You might call it the gloves-on approach to helping handicapped children.
The second annual David Hill Fight for the Handicapped took place Sunday at the Irvine Marriott Hotel, attracting two dozen amateur boxers and nearly 500 spectators including boxing greats from five decades. Winners of the 13-match event, staged by the Southern California Police Athletic League, were the orthopedically handicapped and other health-impaired students of the Carl Harvey School in Santa Ana.
The $10,000 raised will be used to buy the students the latest in therapeutic equipment.
Match chairman Ron Mercurio, who teaches adaptive physical education at the school, readily saw the irony of the situation.
"Here we are raising money to benefit brain-injured children, and how are we doing it? We're putting guys in the ring knocking each other's brains out . . . ," Mercurio said.
"Seriously, they're not knocking each other's brains out. If a kid even looks like he's hurt, they stop the fight immediately. The objective here is not to render the guy unconscious. It's athletics, like baseball."
Jim Livingston, who runs a gym in Fullerton, elaborated.
"We're fighting for something a lot of people don't give two hoots and a holler about--kids who can't fight for themselves," Livingston said. "Boxing is not on everybody's hit parade. In a way, you might even say boxing's handicapped these days. It's got a bad reputation. It's brutal, right?
"In a professional ring, it's brutal. Professional boxers get paid to do bodily harm. Look, if somebody paid me a million dollars to hurt you, I probably would. Here, we don't get hurt. Our safety precautions are strictly enforced. Our injury rate is nothing compared to even high school football."
Boxing legends talked shop as the young amateurs tested each other's mettle.
In the front row were former heavyweight contender Jerry Quarry, lightweights George Latka from the 1940s and Cisco Andrade from the '50s, 1984 Olympic gold medalist Henry Tillman, former featherweight champion Danny (Little Red) Lopez and ex-bantamweight champion Alberto Davila. Former lightweight champion Mando Ramos was there pushing BAAD (Boxers Against Alcohol and Drugs). Olympic boxing announcer Danny Valdivia presided.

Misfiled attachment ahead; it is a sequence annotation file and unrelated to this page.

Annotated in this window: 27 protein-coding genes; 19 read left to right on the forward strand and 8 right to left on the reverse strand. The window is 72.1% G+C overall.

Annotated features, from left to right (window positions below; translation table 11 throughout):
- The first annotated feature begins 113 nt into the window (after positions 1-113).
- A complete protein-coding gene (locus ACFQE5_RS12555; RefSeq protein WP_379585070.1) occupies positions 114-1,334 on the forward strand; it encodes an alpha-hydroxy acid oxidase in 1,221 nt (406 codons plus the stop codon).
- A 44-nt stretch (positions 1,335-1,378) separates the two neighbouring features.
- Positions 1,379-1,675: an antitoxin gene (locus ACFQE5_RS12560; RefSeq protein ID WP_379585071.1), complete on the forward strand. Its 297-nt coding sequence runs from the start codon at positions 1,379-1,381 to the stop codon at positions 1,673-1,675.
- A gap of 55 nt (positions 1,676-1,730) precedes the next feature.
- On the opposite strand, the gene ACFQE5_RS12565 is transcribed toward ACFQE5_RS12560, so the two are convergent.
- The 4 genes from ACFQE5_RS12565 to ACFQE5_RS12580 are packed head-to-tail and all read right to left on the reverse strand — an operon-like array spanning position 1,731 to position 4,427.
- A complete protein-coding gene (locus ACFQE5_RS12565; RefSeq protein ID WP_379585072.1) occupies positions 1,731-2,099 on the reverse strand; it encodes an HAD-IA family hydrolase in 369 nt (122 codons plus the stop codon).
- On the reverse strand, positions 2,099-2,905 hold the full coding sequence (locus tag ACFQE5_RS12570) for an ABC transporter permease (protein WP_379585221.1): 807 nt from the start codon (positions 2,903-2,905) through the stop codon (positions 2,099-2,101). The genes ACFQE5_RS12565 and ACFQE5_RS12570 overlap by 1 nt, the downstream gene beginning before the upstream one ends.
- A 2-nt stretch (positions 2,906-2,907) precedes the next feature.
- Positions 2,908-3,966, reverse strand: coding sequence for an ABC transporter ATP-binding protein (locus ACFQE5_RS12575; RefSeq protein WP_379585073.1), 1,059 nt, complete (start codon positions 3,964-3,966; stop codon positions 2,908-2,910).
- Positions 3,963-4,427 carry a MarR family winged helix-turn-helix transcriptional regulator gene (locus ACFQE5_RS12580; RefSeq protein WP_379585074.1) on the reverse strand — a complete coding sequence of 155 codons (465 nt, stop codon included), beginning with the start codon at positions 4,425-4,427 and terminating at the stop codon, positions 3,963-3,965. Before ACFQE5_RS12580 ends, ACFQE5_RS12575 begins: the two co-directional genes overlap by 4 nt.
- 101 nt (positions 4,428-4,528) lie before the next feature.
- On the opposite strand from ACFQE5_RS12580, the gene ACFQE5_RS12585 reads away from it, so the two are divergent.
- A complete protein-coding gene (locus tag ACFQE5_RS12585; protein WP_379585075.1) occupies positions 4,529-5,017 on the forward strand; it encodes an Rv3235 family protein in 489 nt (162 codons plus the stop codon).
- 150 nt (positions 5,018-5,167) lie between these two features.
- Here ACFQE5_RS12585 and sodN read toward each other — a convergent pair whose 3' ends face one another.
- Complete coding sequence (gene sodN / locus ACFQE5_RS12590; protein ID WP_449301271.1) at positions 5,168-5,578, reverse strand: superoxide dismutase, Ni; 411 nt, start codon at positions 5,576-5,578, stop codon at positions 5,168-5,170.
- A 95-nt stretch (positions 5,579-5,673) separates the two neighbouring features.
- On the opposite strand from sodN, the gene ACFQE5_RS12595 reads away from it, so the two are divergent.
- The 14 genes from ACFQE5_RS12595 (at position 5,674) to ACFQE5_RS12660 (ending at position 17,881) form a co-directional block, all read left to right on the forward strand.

Rams tight end David Hill, who has loaned his name to the cause, was there, of course, as were several others who would rather go 100 yards than 15 rounds: Eric Dickerson, Leroy Irvin, Norwood Van and Doug Reed.
Dennis Rosenberg of Long Beach, who began boxing 10 years ago, was scheduled for a bout with Ray McElroy, also of Long Beach. Although Rosenberg contracted cancer of the spine when he was 18 months old and was walking with a cane, he seemed confident.
"It's only an exhibition match," Rosenberg explained. "Still, one thing I know about boxing is you never know what's going to happen till the bell rings." As it turned out, his opponent didn't show.
The Carl Harvey School serves 160 students ranging in age from 18 months to 21 years. They remain there only until they can be put into regular schools.
Among the equipment that the staff hopes to purchase with the event's proceeds are several "Dean Machines." Recently developed by bicycle mechanic Dean Baker of Bakersfield, the machine consists of a platform, straps and wheels and is designed for children who cannot stand unsupported.
Mercurio explained: "It gets them in an upright position like the rest of us. They're up, their arms hang free and they're mobile. All the organs and everything are in alignment. It's better for their breathing; it's better for their heart. It's better for everything. It gives them a normal perspective on the world."
Getting a "normal" perspective on the world the day of the matches were at least two Harvey School students, Ciara Campbell, 6, of Orange and, in a modified version of the Dean Machine developed by her father, Briana Kealiher, 3. Briana has a lung disease and a bone-growth disorder. Ciara has cerebral palsy.
The Dean Machine also aids in the development of muscle tone and bone formation.
"Ciara's pretty active in a wheelchair," noted Jude Campbell, her mother. "You should see our doorways. But this is an answer to her prayers.
"When I was getting her dressed this week, she just stood up after I'd put her shirt on--I was kind of taken aback. Both feet were flat on the ground, and she kind of erected her body, whereas before . . . . "
But it's not just that the Dean Machine allows her daughter to stand, Campbell explained.
"What it's done is to make her understand she can stand and do other things," Campbell explained . "The other day, for instance, she pulled her chair up next to the sink, stood up, washed glasses, drank drinks, filled water pitchers . . . I had water all over my kitchen. But believe me, I was happy."
As it turned out, it was an earthquake and not 2,000 runners warming up for the Bastille Day 10K Run that shook the county Sunday morning.